The Aberdeen Kayak and its Congeners
The Aberdeen 'kayak' has much in common with an example preserved at Edinburgh. At the present day, the kayak is in use over a great extent of the Arctic regions, from East Greenland westward across Arctic America, and along some 800 miles of the Asiatic coast, both westward and south-westward from Bering Straits. The Aberdeen example is made of four seal skins stretched over a slender framework of wood. With the kayak are a paddle, a spear, a bird-spear, a throwing-stick, and a harpoon. All are made of redwood with bone and ivory mountings. Traditionally the kayak is thought to have been recovered some time between 1690 and 1710.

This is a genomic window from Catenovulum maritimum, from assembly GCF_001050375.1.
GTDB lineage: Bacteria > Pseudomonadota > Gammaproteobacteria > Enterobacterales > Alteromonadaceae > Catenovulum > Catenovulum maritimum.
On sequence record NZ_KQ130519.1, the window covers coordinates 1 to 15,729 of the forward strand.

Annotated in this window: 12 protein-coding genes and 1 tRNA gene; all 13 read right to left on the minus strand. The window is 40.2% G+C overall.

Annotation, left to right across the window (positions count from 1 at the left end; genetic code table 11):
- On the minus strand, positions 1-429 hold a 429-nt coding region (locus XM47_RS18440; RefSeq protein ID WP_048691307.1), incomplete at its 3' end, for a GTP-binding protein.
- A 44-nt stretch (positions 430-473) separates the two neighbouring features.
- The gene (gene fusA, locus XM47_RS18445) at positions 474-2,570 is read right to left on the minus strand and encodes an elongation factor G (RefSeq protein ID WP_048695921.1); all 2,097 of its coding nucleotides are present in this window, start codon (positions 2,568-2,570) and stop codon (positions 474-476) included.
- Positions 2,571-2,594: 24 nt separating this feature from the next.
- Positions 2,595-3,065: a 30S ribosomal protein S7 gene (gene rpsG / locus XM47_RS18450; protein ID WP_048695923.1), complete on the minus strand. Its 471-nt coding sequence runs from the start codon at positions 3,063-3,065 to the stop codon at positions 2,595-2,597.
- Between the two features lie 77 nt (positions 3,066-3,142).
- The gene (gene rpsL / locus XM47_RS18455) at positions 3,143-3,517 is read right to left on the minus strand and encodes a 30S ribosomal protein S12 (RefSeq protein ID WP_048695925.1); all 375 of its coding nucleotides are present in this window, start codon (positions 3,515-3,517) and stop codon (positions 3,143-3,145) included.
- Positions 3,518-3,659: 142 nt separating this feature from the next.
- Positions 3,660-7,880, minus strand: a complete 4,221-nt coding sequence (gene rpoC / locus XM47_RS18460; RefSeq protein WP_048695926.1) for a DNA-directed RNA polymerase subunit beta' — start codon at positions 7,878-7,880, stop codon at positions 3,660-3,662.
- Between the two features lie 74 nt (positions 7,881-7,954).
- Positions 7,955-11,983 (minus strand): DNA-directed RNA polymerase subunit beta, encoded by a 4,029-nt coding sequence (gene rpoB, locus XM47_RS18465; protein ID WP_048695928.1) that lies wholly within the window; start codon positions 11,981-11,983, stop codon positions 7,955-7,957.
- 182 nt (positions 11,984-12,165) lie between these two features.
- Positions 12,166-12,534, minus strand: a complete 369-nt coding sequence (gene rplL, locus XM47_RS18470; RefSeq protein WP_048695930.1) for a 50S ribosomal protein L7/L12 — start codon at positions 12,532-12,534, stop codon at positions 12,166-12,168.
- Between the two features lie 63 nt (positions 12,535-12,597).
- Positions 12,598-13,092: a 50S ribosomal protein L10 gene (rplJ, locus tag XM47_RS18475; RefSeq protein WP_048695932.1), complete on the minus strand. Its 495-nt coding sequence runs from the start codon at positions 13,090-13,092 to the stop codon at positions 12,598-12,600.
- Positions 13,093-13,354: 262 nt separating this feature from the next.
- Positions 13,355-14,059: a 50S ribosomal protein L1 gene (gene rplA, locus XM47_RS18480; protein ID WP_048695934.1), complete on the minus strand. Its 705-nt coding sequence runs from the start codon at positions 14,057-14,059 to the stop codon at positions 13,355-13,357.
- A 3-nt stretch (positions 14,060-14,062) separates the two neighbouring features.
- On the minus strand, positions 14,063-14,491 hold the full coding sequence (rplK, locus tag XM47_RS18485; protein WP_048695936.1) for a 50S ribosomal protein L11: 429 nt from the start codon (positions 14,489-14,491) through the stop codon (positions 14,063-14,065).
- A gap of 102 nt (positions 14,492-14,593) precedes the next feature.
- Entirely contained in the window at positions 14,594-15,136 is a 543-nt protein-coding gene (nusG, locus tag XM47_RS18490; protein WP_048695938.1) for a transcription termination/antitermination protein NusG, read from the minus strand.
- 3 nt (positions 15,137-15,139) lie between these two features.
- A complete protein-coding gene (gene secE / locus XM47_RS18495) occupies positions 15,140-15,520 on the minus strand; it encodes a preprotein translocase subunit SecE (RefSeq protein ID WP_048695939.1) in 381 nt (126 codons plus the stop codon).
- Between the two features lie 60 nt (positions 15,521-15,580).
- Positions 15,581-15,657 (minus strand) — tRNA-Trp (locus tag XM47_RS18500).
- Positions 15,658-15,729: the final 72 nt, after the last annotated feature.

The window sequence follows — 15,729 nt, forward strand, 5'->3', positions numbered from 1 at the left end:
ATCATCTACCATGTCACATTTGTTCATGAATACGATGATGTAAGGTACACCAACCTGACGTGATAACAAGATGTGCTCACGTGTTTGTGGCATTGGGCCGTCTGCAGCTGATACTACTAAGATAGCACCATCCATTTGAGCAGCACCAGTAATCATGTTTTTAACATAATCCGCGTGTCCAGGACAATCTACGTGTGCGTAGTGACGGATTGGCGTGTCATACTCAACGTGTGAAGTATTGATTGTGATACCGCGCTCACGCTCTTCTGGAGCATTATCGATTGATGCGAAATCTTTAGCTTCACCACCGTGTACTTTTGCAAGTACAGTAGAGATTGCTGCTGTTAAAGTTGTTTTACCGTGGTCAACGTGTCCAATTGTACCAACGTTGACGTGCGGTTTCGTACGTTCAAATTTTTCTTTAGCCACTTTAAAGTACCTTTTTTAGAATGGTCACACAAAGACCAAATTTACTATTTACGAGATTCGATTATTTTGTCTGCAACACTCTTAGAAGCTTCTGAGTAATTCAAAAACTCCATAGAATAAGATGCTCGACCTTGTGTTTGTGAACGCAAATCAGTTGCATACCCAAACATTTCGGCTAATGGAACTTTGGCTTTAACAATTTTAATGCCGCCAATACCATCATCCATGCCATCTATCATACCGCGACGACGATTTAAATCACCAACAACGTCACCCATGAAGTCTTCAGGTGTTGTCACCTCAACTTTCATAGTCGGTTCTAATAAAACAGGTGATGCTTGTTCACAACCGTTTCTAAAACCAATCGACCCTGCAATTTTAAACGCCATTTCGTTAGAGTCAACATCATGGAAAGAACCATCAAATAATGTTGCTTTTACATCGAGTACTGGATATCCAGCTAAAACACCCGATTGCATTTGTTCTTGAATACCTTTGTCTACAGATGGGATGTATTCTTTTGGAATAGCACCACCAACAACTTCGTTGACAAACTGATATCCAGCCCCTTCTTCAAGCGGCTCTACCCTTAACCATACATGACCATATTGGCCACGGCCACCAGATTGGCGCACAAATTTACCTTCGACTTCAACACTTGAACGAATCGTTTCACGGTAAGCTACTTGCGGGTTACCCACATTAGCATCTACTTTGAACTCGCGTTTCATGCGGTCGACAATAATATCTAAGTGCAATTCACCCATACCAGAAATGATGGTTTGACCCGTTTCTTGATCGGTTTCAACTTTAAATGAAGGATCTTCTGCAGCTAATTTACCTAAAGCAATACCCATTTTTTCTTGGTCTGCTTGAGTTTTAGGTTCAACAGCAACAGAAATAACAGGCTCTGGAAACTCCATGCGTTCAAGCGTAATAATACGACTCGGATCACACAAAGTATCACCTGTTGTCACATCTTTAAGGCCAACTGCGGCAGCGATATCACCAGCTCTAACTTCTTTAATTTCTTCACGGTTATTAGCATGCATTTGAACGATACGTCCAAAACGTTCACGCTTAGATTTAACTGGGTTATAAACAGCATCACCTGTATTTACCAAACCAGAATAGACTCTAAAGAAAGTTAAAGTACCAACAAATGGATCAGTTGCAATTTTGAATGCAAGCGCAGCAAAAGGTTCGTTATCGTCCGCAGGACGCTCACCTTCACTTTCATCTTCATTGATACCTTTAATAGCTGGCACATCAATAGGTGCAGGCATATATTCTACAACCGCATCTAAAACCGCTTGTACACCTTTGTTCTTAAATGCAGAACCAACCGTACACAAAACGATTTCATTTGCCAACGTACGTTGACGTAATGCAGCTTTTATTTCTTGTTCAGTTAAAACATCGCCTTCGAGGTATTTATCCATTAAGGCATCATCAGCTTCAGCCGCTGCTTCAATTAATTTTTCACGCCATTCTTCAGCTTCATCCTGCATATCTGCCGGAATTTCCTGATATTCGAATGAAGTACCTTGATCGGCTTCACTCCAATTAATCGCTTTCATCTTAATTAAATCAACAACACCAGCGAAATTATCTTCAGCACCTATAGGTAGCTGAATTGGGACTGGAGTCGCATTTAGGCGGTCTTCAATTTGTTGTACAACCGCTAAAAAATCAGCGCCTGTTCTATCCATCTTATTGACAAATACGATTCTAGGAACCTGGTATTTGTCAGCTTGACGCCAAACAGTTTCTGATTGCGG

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How to Cite
MacRitchie, D. (1912). The Aberdeen Kayak and its Congeners. Proceedings of the Society of Antiquaries of Scotland, 46, 213-241. https://doi.org/10.9750/PSAS.046.213.241